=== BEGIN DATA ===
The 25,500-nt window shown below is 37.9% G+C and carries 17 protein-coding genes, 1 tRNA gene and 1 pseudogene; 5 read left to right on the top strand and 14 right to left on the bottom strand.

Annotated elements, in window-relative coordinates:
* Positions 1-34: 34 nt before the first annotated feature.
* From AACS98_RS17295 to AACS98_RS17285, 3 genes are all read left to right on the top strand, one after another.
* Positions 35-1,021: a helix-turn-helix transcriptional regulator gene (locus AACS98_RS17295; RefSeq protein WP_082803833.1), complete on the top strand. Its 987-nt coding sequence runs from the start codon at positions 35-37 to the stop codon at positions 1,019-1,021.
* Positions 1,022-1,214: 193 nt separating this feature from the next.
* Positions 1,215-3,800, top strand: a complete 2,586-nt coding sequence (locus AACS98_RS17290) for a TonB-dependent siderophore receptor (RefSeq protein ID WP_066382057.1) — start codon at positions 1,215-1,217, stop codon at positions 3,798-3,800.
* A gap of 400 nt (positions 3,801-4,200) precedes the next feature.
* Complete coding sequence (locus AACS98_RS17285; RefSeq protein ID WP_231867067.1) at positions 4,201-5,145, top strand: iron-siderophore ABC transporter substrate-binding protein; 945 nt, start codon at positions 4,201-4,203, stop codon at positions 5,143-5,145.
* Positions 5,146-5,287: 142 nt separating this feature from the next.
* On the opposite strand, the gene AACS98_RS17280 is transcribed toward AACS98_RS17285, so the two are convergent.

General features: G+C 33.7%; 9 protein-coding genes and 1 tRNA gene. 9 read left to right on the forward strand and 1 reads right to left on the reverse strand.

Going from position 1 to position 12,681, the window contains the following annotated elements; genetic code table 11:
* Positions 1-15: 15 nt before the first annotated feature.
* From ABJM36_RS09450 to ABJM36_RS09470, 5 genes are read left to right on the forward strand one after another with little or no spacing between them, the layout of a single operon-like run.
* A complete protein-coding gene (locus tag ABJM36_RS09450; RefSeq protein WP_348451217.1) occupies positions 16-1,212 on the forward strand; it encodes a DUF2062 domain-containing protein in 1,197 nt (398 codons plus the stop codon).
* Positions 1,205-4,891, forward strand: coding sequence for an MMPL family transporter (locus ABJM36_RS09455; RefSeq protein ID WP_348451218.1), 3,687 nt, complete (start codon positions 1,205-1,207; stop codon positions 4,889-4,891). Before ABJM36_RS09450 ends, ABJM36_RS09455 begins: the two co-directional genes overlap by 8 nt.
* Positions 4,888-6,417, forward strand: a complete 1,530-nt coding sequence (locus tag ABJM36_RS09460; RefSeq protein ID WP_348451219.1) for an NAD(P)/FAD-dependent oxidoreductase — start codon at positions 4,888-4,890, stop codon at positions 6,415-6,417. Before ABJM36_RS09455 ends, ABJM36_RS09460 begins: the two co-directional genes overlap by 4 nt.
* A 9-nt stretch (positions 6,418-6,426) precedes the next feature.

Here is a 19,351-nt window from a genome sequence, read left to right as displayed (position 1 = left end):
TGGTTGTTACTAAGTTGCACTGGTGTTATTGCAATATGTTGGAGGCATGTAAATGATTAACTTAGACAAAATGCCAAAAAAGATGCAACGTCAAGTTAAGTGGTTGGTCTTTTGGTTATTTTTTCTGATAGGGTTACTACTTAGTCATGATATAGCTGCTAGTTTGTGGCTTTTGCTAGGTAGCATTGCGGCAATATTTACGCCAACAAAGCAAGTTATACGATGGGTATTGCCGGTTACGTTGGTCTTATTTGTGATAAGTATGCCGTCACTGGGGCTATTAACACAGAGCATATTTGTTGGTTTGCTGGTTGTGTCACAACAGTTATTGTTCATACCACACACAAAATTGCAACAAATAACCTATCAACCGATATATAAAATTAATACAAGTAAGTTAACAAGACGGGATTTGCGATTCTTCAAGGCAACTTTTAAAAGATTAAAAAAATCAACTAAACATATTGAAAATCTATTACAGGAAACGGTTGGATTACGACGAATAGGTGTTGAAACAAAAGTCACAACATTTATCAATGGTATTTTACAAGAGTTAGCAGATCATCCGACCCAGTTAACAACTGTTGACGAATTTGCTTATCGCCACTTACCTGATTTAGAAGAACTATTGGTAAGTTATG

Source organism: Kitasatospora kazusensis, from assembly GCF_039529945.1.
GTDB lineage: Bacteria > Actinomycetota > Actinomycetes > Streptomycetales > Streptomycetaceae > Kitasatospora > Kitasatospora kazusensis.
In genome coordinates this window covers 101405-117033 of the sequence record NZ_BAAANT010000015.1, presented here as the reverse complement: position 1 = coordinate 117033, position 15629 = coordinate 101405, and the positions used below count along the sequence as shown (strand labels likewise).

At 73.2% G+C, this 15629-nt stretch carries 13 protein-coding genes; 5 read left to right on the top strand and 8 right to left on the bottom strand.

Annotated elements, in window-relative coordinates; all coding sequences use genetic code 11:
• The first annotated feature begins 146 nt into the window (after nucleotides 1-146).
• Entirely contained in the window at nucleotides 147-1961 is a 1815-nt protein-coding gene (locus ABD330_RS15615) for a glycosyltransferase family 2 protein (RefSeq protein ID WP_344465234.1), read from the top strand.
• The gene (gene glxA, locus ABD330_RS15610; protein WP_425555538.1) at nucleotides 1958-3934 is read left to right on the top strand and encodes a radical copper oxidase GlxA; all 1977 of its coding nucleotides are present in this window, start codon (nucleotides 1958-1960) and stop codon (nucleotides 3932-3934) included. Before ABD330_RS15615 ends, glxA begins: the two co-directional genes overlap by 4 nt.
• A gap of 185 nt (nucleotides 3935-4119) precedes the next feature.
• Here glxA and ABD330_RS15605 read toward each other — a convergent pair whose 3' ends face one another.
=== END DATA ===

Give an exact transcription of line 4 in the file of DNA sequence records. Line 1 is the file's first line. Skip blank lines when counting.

* From AACS98_RS17295 to AACS98_RS17285, 3 genes are all read left to right on the top strand, one after another.